Healthy Reflections

Psalm 31:9-10, 14Be gracious to me, O LORD, for I am in distress; my eye wastes away from grief,

my soul and body also. For my life is spent with sorrow, and my years with sighing; my strength

Grieving the losses related to the coronavirus pandemic is something that we have all experienced, even if we are not consciously aware of many of those losses. Some losses are clear and significant – lives, health, jobs or income – these are clearly understood & acknowledged. But many others are less obvious and impact emotional health; think missed proms, postponed events and vacations; plus the loss of the freedoms of everyday living – shopping, visiting friends, going to the gym, movies or library – all of these have changed. These are legitimate losses that must be grieved. Acknowledging grief is important. Too often we try to put a positive twist “things will be better soon”, rather than naming the emotion “this is a sad time with missed moments/losses.”

Ambiguous loss is a loss that occurs without closure or clear understanding. Learn to acknowledge the uncertainty-the lost sense of normalcy, then seek to discover new sources of hope. Focus on the present with the concept of “both/and”. This means that we can feel loss in the present and also feel safe in the moment.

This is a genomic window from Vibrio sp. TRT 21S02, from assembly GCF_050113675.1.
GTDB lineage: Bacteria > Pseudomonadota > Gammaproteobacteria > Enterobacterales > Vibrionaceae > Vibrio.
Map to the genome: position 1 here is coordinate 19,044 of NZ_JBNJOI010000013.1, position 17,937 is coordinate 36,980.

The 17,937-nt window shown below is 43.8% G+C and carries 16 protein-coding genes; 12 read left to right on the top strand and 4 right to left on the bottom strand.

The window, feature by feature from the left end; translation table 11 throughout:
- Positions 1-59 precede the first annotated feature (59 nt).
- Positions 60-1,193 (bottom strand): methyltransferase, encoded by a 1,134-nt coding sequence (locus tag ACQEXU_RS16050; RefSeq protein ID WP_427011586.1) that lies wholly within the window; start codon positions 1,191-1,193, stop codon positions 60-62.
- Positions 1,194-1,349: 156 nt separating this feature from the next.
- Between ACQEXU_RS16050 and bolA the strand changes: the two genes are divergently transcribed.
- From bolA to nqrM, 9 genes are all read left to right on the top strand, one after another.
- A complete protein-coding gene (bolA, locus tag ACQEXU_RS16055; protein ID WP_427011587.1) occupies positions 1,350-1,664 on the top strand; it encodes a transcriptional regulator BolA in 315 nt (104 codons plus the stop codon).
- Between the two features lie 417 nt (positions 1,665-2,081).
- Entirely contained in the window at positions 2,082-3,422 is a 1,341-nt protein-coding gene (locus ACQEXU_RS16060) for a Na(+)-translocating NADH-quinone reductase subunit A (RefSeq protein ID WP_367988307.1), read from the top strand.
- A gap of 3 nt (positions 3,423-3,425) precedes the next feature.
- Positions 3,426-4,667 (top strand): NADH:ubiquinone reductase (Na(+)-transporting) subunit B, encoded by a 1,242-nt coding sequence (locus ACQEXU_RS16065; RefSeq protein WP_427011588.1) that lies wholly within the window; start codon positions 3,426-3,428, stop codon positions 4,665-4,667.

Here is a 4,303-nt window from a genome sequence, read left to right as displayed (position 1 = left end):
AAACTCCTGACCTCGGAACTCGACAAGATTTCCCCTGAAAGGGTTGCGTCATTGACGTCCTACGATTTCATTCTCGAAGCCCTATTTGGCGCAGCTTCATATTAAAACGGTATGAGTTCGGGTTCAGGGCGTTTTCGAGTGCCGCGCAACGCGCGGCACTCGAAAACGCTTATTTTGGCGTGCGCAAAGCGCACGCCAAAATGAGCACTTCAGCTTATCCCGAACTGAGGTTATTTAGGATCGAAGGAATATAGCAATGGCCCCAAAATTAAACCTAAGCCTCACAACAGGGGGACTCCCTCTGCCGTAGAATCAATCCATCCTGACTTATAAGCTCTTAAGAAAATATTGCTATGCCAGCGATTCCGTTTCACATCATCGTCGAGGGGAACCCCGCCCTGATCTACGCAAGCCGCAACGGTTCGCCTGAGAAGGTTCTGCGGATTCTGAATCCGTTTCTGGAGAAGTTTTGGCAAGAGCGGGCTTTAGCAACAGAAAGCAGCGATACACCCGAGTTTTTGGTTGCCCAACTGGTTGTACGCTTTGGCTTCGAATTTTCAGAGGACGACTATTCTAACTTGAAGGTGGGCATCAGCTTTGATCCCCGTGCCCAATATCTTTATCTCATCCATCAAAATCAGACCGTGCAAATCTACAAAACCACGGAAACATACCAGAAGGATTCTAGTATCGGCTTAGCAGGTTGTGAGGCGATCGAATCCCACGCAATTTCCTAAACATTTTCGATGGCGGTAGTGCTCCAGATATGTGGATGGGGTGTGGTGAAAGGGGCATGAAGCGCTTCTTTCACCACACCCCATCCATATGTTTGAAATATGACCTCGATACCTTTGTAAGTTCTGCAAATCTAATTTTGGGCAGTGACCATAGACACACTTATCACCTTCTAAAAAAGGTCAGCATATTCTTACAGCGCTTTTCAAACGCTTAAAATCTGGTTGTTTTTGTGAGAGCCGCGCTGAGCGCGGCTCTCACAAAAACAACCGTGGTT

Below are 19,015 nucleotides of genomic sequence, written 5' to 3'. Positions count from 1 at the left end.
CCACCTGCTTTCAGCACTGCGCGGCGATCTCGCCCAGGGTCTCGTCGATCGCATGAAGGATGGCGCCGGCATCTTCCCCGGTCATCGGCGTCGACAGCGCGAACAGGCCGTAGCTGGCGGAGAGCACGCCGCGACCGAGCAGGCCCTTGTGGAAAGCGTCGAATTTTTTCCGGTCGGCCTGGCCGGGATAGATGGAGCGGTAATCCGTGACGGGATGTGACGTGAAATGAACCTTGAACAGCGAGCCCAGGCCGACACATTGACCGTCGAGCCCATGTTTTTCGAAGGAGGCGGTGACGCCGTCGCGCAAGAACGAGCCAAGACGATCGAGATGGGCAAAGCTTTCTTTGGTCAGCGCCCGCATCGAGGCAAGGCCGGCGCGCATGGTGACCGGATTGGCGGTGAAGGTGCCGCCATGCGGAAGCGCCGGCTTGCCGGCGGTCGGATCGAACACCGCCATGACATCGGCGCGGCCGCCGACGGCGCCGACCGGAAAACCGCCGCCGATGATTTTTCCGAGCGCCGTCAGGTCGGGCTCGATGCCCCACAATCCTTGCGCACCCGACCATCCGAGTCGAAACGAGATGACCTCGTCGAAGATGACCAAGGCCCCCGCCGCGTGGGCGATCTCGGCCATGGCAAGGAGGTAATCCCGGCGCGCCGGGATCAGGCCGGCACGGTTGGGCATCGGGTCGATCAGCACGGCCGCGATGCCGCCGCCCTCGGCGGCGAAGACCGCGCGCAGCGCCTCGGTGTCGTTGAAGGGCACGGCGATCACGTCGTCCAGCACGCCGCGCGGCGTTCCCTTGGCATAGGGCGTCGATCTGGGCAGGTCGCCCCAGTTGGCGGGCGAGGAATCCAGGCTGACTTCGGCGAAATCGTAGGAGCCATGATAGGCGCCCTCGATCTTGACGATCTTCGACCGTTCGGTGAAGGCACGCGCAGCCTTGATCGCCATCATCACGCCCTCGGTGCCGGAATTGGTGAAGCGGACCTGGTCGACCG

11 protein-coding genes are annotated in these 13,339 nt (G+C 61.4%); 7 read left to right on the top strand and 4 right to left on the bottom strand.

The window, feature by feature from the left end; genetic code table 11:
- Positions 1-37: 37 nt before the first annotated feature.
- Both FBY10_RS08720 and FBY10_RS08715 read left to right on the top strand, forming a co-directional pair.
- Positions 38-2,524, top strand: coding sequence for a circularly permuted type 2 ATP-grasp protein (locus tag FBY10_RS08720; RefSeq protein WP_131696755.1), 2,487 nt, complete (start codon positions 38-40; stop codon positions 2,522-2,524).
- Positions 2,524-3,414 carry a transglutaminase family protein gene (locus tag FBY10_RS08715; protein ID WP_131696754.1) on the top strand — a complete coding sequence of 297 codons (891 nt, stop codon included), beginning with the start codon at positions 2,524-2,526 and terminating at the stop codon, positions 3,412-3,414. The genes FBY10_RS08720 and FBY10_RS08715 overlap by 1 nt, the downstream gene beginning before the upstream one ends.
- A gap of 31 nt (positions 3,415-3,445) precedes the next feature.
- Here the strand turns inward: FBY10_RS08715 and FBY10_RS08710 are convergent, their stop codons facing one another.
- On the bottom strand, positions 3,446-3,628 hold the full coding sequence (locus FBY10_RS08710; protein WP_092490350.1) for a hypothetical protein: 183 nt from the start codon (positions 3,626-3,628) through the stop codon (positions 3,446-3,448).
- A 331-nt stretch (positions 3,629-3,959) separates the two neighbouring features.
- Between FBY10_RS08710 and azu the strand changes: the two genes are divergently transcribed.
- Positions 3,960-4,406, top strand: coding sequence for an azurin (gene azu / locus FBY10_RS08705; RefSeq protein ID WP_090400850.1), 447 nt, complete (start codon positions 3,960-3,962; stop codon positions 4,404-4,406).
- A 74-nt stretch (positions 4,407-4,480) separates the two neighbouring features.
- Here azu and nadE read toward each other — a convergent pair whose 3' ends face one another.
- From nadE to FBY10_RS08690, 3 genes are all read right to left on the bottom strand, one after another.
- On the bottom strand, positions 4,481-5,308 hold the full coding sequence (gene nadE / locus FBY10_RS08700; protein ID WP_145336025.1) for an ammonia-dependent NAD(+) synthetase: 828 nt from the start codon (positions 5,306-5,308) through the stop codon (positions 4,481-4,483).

How we deal with these losses is different for each person ~ There is no one-size-fits-all; you do you! But knowing these losses may be around for a while, here are some tips to embrace our new reality:


  • If you are working from home, and/or your kids are now home from school, use this time to connect as a family. Our kids are watching our attitudes.
  • Acknowledge that this is a temporary inconvenience in life. These frustrations won’t last forever. Like an inoculation – painful to get, but a really good idea to protect my health and safety.
  • Have a grateful heart.
  • Do your best to remain positive. Replace negative thoughts like, “I’m stuck at home” or “Everything is shutting down, I’m panicking”, with positive thoughts like, “I get to be SAFE in my home and spend time with family” or “The most IMPORTANT places, such as medical centers, pharmacies and grocery stores, remain open”.
  • And above all, keep a sense of humor. It helps.
  • We have hope, for our God is an excellent source of comfort and care.


“Whenever my busy thoughts were out of control, the soothing comfort of your presence calmed me down and overwhelmed me with delight.”  Psalm 94:19

What a comfort these words are!

Jill Koubal, Parish Nurse


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